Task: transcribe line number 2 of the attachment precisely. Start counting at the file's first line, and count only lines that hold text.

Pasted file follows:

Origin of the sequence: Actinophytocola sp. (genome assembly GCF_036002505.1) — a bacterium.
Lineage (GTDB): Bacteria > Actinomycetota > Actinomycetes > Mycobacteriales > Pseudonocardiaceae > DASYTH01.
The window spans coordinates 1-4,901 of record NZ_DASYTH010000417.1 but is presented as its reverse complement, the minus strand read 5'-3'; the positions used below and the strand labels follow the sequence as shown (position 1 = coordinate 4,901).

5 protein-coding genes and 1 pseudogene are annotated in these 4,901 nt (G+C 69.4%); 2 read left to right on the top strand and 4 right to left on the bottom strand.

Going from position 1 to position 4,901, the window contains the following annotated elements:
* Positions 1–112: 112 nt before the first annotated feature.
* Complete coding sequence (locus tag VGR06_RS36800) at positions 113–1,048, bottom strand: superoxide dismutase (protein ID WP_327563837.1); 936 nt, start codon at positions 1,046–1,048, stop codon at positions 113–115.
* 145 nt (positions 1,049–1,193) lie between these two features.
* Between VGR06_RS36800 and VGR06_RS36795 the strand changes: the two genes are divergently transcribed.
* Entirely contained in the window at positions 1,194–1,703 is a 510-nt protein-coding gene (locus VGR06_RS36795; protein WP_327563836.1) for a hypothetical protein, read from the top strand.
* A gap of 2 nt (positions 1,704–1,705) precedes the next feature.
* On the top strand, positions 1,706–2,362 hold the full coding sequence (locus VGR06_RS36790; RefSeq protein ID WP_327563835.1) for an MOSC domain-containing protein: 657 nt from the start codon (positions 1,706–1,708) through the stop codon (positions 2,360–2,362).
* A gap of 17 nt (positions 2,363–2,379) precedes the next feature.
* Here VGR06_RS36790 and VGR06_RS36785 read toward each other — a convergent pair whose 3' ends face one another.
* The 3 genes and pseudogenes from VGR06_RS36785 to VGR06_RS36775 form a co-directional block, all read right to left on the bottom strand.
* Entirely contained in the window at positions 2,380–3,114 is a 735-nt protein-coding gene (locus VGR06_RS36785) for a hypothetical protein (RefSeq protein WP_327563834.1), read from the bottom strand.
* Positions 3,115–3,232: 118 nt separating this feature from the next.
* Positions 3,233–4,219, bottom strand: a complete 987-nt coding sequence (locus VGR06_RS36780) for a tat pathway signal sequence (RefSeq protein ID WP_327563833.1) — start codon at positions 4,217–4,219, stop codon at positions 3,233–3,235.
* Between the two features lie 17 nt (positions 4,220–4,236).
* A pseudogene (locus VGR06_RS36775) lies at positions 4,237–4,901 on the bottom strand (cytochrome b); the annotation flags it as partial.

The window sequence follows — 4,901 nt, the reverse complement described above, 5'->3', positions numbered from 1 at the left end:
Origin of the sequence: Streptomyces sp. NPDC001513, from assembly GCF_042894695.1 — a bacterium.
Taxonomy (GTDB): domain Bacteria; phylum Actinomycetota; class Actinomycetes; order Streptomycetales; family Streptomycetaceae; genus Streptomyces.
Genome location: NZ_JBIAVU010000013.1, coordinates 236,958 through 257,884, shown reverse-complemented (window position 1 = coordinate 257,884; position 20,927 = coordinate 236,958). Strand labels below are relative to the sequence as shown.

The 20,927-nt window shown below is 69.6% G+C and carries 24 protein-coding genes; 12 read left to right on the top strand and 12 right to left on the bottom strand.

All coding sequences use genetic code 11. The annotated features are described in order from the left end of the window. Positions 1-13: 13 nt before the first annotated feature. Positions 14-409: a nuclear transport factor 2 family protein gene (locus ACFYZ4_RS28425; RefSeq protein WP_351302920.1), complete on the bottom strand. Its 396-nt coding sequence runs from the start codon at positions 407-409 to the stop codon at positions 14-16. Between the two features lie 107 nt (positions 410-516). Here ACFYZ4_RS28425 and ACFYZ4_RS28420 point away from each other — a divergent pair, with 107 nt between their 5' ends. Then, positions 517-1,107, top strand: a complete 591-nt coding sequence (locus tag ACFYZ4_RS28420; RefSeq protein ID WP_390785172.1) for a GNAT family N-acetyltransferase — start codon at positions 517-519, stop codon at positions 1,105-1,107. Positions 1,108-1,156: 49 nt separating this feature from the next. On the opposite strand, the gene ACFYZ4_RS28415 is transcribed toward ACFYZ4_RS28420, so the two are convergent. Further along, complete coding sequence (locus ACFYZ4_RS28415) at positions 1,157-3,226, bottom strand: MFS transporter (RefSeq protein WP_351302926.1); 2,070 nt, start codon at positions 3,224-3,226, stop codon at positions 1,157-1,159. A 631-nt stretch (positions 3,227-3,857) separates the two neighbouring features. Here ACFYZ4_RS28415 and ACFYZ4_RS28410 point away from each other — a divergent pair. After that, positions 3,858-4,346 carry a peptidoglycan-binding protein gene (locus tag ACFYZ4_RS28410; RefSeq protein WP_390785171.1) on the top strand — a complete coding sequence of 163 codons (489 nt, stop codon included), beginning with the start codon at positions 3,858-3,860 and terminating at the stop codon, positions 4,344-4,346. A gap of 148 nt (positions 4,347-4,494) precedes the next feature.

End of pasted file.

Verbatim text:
Lineage (GTDB): Bacteria > Actinomycetota > Actinomycetes > Mycobacteriales > Pseudonocardiaceae > DASYTH01.